Further, the manipulations performed are often referred to in terms, such as adding or comparing, which are commonly associated with mental operations performed by a human operator. No such capability of a human operator is necessary, or desirable in most cases, in any of the operations described herein which form part of the present invention; the operations are automatic machine operations. Useful machines for performing the operations of the present invention include general purpose digital computers or similar devices.
Each step of the method may be executed on any general computer, such as a mainframe computer, personal computer or the like and pursuant to one or more, or a part of one or more, program modules or objects generated from any programming language, such as C++, Java, Fortran or the like. And still further, each step, or a file or object or the like implementing each step, may be executed by special purpose hardware or a circuit module designed for that purpose.
Aspects of the invention are preferably implemented in a high level procedural or object-oriented programming language to communicate with a computer. However, the inventive aspects can be implemented in assembly or machine language, if desired. In any case, the language may be a compiled or interpreted language.
The invention may be implemented as a mechanism or a computer program product comprising a recording medium. Such a mechanism or computer program product may include, but is not limited to CD-ROMs, diskettes, tapes, hard drives, computer RAM or ROM and/or the electronic, magnetic, optical, biological or other similar embodiment of the program. Indeed, the mechanism or computer program product may include any solid or fluid transmission medium, magnetic or optical, or the like, for storing or transmitting signals readable by a machine for controlling the operation of a general or special purpose programmable computer according to the method of the invention and/or to structure its components in accordance with a system of the invention.
The invention may also be implemented in a system. A system may comprise a computer that includes a processor and a memory device and optionally, a storage device, an output device such as a video display and/or an input device such as a keyboard or computer mouse. Moreover, a system may comprise an interconnected network of computers. Computers may equally be in stand-alone form (such as the traditional desktop personal computer) or integrated into another environment (such as the clustered computing environment). The system may be specially constructed for the required purposes to perform for example, the method steps of the invention or it may comprise one or more general purpose computers as selectively activated or reconfigured by a computer program in accordance with the teachings herein stored in the computer(s). The procedures presented herein are not inherently related to a particular computing environment. The required structure for a variety of these systems will appear from the description given.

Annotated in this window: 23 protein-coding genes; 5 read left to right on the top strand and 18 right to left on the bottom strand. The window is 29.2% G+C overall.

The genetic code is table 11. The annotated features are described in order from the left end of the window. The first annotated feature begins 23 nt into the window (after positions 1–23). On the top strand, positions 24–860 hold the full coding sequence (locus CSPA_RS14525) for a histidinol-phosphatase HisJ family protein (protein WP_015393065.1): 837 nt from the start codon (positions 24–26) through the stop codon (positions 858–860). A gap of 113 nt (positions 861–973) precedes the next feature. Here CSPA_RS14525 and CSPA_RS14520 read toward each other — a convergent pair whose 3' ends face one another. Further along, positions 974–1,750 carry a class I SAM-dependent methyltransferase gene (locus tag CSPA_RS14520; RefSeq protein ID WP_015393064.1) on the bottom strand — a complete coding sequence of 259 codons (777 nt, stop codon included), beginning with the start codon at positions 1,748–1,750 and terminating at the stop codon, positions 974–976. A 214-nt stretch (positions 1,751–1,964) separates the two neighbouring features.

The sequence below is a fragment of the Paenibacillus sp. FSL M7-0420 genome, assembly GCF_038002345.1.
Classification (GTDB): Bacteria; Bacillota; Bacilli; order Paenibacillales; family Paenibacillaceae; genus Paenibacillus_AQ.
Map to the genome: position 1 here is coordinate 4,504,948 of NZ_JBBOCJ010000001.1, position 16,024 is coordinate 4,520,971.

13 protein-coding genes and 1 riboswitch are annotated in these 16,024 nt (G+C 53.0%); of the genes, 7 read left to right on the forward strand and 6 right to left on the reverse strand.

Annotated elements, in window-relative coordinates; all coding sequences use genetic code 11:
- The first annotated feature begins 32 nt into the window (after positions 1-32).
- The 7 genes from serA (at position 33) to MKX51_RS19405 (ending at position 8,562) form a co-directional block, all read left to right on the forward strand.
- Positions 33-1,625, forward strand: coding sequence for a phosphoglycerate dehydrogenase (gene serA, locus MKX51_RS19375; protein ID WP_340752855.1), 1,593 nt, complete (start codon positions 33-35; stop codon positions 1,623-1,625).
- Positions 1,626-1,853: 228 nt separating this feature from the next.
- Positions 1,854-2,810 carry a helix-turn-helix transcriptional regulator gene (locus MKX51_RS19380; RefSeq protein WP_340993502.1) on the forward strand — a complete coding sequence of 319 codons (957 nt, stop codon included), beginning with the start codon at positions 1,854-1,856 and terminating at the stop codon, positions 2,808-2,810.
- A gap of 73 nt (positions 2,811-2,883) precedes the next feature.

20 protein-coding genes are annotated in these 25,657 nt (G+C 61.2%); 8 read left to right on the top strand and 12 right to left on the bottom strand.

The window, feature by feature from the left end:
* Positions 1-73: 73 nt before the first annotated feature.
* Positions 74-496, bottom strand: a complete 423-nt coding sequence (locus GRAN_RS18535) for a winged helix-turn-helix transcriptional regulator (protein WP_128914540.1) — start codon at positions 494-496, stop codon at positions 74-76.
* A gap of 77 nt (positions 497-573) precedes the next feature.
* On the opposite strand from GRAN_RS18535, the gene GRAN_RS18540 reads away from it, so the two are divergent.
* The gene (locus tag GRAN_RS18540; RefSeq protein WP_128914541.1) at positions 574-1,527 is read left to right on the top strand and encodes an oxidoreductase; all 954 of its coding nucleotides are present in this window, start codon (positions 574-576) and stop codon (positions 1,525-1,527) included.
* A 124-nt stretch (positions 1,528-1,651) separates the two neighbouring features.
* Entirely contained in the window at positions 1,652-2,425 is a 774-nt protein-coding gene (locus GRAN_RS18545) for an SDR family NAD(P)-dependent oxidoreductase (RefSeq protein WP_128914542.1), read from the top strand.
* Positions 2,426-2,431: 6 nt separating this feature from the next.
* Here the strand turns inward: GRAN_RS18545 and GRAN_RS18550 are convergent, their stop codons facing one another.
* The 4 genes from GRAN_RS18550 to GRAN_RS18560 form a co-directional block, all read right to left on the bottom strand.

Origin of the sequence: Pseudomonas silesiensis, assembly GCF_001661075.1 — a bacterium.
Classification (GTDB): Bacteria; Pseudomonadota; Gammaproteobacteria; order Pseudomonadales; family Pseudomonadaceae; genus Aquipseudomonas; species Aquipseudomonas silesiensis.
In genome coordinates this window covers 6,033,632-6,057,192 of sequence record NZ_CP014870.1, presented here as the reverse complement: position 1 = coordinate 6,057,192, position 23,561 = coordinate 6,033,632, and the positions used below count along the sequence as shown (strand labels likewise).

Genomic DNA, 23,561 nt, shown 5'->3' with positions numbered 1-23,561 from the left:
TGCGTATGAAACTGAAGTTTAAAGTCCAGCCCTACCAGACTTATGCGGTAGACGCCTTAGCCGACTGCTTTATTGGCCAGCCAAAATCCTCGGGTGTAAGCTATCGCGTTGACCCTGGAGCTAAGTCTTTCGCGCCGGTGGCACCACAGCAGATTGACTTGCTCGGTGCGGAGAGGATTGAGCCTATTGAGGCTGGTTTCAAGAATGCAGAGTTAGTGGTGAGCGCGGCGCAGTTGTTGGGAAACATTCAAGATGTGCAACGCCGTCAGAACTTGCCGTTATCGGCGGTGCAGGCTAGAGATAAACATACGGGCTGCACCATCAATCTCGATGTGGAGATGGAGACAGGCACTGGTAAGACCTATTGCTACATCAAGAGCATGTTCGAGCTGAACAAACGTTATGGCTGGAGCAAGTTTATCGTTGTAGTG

Again, the capabilities of one or more aspects of the present invention can be implemented in software, firmware, hardware or some combination thereof.
One or more aspects of the present invention can be included in an article of manufacture (e.g., one or more computer program products) having, for instance, computer usable media. The media has therein, for instance, computer readable program code means or logic (e.g., instructions, code, commands, etc.) to provide and facilitate the capabilities of the present invention. The article of manufacture can be included as a part of a computer system or sold separately.
Additionally, at least one program storage device readable by a machine embodying at least one program of instructions executable by the machine to perform the capabilities of the present invention can be provided.
The flow diagrams depicted herein are just examples. There may be many variations to these diagrams or the steps (or operations) described therein without departing from the spirit of the invention. For instance, the steps may be performed in a differing order, or steps may be added, deleted or modified. All of these variations are considered a part of the claimed invention.
Although preferred embodiments have been depicted and described in detail herein, it will be apparent to those skilled in the relevant art that various modifications, additions, substitutions and the like can be made without departing from the spirit of the invention and these are therefore considered to be within the scope of the invention as defined in the following claims.
|Citing Patent||Filing date||Publication date||Applicant||Title|
|US7865793 *||Apr 30, 2008||Jan 4, 2011||International Business Machines Corporation||Test case generation with backward propagation of predefined results and operand dependencies|
|Jul 24, 2006||AS||Assignment|
Owner name: INTERNATIONAL BUSINESS MACHINES CORPORATION, NEW Y
Free format text: ASSIGNMENT OF ASSIGNORS INTEREST;ASSIGNORS:BOHIZIC, THEODORE J.;DECKER, MARK H.;DUALE, ALI Y.;REEL/FRAME:017984/0947;SIGNING DATES FROM 20060519 TO 20060524
Owner name: INTERNATIONAL BUSINESS MACHINES CORPORATION, NEW Y
Free format text: ASSIGNMENT OF ASSIGNORS INTEREST;ASSIGNORS:BOHIZIC, THEODORE J.;DECKER, MARK H.;DUALE, ALI Y.;SIGNING DATES FROM 20060519 TO 20060524;REEL/FRAME:017984/0947